But as tragic as it was to witness, the bright side to the story was that the buyers were prepared to shift their focus and move on to find another home. The loss of their earnest money was unfortunate, but did not create a financial hardship for them. They were able to find another home that was ideal for their needs, a better overall value, and in close range to the husband’s place of business. The short-term stumble did not stop them from accomplishing their ultimate goal.
Misunderstanding the basic understandings
If you are subject to financing (most consumers are) when purchasing a home, it’s NOT a good idea to refer to that pre-approval as 'cash'. It was several years ago that I represented a buyer that made an offer on a home, and indicated that he will be buying with ‘cash’. His interpretation of ‘cash’ meant, that he got a loan approval through his bank, and they were going to fund the loan when he was ready to buy. He neglected to share with me what his interpretation of 'cash' meant. As his agent, I interpreted his meaning of paying with ‘cash’ to mean he was ready with cash in the bank that he owned, and recommended that we get a note from his bank showing proof of funds for the sellers concerns and to secure his offer. While we were waiting for the bank to honor our request, we still managed to secure the offer without the note. Needless to say, I was surprised to see a conventional loan pre-approval letter from his bank when we received it. The buyer was bound by a contract signed and agreed to by both parties regardless of the misunderstanding that we had. There are a number of things that could have gone wrong in this scenario since the offer was subject to cash, not financing. But, in order for the buyer to buy the home, he had to get the loan – he didn’t have actual cash. The loan was also subject to an appraisal, and could have potentially been subject to adjustments from an appraisal. But, there was no protection for the buyer in that event, because the seller would not have to entertain any corrections being noted by an appraiser since the offer was not subject to financing. There are other problems that could have came up, but the moral of the story is that clear communication is vitally important. If the purchase agreement included a financing contingency, it would have offered the buyer a better degree of protection and leverage for his interests. We still managed to close the sale, thankfully.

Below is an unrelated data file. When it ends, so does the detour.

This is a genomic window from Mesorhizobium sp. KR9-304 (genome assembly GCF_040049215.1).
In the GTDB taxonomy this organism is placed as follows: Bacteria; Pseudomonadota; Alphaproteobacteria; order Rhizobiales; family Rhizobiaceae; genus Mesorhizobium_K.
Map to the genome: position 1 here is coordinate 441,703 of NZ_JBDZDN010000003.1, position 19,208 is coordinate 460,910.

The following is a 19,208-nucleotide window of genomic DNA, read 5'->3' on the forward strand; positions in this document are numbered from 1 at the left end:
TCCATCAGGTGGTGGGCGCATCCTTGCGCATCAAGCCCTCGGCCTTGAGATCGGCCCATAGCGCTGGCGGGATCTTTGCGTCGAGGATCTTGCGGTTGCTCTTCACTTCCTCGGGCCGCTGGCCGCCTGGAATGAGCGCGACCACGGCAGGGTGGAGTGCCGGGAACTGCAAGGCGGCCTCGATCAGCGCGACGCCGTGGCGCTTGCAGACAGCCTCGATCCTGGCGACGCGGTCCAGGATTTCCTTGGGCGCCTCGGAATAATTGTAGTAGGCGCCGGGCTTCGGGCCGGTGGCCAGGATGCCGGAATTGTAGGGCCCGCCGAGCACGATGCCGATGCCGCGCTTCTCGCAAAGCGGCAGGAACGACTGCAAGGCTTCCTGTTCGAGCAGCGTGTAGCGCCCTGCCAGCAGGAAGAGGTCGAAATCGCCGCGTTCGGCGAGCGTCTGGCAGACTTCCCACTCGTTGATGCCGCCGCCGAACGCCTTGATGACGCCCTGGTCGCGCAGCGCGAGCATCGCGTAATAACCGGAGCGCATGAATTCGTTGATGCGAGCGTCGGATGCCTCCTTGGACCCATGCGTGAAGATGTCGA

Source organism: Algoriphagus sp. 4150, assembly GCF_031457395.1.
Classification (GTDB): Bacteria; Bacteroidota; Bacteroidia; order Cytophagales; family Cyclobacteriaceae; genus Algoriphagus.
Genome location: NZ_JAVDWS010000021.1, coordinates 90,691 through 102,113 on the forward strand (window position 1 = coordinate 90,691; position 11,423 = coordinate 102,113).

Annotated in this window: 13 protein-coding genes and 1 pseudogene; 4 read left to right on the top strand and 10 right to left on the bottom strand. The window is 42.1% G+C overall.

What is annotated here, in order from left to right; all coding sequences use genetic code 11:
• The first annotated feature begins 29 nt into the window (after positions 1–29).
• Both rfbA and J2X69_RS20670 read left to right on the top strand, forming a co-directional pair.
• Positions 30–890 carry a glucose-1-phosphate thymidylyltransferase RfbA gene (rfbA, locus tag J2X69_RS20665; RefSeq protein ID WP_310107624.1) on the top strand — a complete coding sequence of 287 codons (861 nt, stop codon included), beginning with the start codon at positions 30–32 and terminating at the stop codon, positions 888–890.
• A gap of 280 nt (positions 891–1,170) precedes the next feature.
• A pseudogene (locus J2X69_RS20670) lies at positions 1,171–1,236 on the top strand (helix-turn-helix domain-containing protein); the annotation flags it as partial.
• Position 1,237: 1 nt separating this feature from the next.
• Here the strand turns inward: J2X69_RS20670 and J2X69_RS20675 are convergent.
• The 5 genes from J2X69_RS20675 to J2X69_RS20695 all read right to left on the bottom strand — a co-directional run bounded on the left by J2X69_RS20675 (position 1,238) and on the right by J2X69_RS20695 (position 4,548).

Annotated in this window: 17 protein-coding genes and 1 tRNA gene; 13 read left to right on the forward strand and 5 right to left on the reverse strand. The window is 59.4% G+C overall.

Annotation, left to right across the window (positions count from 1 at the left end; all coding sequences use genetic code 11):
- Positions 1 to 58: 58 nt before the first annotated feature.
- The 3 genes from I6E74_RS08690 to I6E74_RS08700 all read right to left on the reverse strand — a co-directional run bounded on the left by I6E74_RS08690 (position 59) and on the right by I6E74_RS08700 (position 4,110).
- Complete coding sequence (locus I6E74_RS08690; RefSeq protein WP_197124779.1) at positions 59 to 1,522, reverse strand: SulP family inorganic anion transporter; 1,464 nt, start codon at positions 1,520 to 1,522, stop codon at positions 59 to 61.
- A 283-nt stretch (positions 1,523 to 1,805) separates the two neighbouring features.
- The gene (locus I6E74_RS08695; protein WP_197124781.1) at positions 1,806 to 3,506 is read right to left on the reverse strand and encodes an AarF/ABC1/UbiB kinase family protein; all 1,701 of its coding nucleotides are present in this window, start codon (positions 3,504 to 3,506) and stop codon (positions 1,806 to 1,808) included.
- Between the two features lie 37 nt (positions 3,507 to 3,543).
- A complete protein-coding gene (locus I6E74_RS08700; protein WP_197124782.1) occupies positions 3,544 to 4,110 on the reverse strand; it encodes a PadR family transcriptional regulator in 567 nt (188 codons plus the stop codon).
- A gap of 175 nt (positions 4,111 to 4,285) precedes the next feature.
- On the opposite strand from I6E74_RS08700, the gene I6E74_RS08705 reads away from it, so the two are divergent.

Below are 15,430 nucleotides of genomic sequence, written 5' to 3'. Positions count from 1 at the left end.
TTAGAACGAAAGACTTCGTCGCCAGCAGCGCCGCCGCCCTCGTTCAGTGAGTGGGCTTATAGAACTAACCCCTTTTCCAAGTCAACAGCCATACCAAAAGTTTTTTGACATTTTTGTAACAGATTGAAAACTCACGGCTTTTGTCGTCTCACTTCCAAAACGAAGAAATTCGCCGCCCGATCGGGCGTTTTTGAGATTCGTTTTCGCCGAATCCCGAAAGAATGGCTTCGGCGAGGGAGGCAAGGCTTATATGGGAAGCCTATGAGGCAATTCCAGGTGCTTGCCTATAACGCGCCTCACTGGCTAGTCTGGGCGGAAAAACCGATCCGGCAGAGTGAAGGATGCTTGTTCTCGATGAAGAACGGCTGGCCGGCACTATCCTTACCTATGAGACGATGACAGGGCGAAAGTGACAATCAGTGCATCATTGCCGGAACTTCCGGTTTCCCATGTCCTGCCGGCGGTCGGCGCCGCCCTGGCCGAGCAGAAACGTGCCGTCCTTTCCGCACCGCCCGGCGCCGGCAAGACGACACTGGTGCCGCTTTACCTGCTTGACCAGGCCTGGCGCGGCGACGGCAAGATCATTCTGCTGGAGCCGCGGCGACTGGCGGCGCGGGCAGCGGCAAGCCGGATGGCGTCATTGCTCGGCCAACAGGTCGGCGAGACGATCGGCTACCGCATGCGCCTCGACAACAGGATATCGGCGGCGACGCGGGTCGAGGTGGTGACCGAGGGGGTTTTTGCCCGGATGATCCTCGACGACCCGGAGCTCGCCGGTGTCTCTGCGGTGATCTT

Why do it all yourself, when someone with experience is available to help?
It’s a common story – I meet someone at an open house that is in the market to buy a home. They ask me for advice, guidance, search criteria, etc. And then they call me over the weekend to let me know that they showed up at an open house, loved it, and bought it on the spot. They’re excited, and they can’t wait to share the news with the nice Realtor® that helped them along. And all I can say is, congratulations! My intention with the advice and guidance that I offered was to earn your trust and to have the privilege of representing you in the purchase of your home – this is how I earn my living. That being said, it’s my hope that you are being represented well, even if it’s not with me.
I can certainly respect the independent streak many of us have, but consider this - Whether or not you have a buyers’ agent to help you with the process, you just paid for one with your purchase anyway. The commission a seller pays averages between 5-7 percent of the sale price of the home. That percentage is commonly split in half – one half is distributed to the listing agency, and the other half goes to the procuring cause of sale agency. If the listing agent brings a buyer to the seller, then that agent collects both sides of the commission. It’s a practice called dual agency, and it most commonly benefits the seller more than it does the buyer.
What makes this scenario even more painful is when I get a call from the buyers a few weeks later, asking me for advice on how to deal with certain problems with their offer or how to deal with the listing agent they’re working with. Since I’m not privy to the contract they signed, there’s really nothing I can do for them at that point, other than refer them to an attorney for review of their contract.
Are you in the market to buy or sell? I have a vast amount of experience to help you avoid common pitfalls and realize success! Please reach out to me when the time is right for you!